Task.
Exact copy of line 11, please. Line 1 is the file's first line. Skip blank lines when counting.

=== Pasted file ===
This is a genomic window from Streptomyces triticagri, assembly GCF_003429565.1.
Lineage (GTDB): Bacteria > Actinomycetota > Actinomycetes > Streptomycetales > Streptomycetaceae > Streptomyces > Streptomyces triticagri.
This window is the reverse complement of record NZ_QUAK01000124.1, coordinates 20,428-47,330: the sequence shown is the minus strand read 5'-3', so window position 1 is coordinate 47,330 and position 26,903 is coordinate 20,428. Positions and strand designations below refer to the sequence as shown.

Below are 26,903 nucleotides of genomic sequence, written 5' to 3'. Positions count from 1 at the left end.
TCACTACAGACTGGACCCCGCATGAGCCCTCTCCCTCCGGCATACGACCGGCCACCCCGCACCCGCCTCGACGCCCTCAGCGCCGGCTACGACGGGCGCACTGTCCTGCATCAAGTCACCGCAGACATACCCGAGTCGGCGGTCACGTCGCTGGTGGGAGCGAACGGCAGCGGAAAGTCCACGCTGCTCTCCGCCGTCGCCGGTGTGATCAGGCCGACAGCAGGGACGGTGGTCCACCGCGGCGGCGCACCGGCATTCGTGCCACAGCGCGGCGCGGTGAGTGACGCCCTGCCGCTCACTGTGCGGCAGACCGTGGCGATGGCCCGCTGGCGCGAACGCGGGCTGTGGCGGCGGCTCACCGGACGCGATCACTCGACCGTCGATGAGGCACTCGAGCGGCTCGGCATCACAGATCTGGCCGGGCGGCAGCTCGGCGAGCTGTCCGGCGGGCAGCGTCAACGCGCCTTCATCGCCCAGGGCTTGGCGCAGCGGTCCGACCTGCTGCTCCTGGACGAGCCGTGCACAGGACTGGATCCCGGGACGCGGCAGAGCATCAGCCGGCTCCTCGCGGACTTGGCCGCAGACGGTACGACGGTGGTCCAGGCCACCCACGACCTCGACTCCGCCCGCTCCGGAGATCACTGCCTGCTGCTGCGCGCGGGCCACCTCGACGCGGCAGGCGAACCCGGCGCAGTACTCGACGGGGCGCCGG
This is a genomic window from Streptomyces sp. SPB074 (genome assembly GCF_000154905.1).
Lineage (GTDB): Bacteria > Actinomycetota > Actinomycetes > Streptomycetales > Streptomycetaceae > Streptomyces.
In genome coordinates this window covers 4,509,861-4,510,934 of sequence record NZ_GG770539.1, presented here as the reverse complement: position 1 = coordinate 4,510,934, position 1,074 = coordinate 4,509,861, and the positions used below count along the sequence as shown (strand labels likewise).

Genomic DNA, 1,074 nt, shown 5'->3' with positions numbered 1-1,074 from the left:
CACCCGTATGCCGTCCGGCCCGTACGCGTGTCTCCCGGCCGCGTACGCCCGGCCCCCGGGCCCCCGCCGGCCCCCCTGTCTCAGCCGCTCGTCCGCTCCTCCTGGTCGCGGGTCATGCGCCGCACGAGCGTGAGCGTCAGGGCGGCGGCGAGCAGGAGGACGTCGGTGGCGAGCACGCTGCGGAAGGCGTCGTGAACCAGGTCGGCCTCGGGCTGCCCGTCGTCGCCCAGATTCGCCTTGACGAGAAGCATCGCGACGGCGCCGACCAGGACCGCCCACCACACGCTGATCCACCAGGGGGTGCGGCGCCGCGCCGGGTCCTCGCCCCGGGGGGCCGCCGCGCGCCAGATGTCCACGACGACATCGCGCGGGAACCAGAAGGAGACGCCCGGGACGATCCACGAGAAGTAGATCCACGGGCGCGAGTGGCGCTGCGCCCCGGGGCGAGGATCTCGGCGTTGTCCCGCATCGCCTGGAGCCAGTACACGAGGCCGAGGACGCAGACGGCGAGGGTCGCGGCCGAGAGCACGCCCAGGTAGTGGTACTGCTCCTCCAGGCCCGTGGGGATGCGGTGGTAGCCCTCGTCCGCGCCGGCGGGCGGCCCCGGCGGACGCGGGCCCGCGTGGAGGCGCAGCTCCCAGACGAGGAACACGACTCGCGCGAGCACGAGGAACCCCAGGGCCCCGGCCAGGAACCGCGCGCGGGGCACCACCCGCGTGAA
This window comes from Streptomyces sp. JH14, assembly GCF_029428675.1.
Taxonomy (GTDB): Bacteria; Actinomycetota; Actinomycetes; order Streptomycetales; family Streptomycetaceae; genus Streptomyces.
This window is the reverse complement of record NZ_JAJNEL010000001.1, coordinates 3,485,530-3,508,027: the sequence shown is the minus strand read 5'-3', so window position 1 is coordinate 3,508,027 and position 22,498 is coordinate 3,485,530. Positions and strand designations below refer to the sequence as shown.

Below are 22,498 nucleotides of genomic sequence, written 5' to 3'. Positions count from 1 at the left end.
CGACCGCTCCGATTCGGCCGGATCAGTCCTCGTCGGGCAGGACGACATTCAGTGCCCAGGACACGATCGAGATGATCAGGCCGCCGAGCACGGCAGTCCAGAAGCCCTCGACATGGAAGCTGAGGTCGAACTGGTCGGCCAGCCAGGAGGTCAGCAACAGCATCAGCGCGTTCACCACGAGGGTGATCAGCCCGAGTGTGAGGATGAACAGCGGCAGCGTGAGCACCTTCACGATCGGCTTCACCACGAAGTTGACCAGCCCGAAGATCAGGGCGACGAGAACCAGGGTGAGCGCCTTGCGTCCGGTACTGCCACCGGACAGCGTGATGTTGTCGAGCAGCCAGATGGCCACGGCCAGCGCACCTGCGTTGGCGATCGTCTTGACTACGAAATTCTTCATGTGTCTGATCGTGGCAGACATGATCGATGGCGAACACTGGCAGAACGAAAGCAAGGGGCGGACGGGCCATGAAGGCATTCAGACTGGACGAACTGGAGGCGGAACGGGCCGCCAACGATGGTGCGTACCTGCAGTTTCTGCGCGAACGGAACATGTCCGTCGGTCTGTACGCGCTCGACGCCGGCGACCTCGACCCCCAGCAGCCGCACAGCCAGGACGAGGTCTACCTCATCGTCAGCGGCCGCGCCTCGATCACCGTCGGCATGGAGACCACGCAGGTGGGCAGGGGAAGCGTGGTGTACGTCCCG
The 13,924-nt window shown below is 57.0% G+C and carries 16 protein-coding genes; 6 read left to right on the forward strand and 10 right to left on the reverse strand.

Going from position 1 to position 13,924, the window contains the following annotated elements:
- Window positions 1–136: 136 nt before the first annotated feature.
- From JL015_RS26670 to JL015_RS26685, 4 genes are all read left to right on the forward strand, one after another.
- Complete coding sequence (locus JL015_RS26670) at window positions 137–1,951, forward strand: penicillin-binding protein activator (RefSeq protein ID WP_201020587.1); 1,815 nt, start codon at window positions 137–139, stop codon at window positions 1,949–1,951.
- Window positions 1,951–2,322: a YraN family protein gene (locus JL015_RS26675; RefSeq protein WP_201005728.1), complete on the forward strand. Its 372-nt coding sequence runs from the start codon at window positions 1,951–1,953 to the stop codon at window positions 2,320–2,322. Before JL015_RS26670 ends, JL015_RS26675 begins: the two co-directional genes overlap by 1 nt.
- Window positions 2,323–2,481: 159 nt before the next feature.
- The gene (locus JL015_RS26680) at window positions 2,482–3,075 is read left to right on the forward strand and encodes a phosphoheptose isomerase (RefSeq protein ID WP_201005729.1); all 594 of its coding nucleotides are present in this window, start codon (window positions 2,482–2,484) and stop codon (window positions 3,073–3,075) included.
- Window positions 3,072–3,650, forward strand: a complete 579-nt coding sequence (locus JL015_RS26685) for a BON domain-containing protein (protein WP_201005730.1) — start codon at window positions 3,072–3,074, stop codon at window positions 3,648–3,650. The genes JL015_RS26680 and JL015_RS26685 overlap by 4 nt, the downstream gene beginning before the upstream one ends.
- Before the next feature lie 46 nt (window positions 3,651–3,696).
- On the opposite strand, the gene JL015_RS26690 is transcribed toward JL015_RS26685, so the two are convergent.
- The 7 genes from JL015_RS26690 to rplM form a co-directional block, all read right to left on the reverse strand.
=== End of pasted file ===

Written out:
This window comes from Streptomyces sp. JH14, assembly GCF_029428675.1.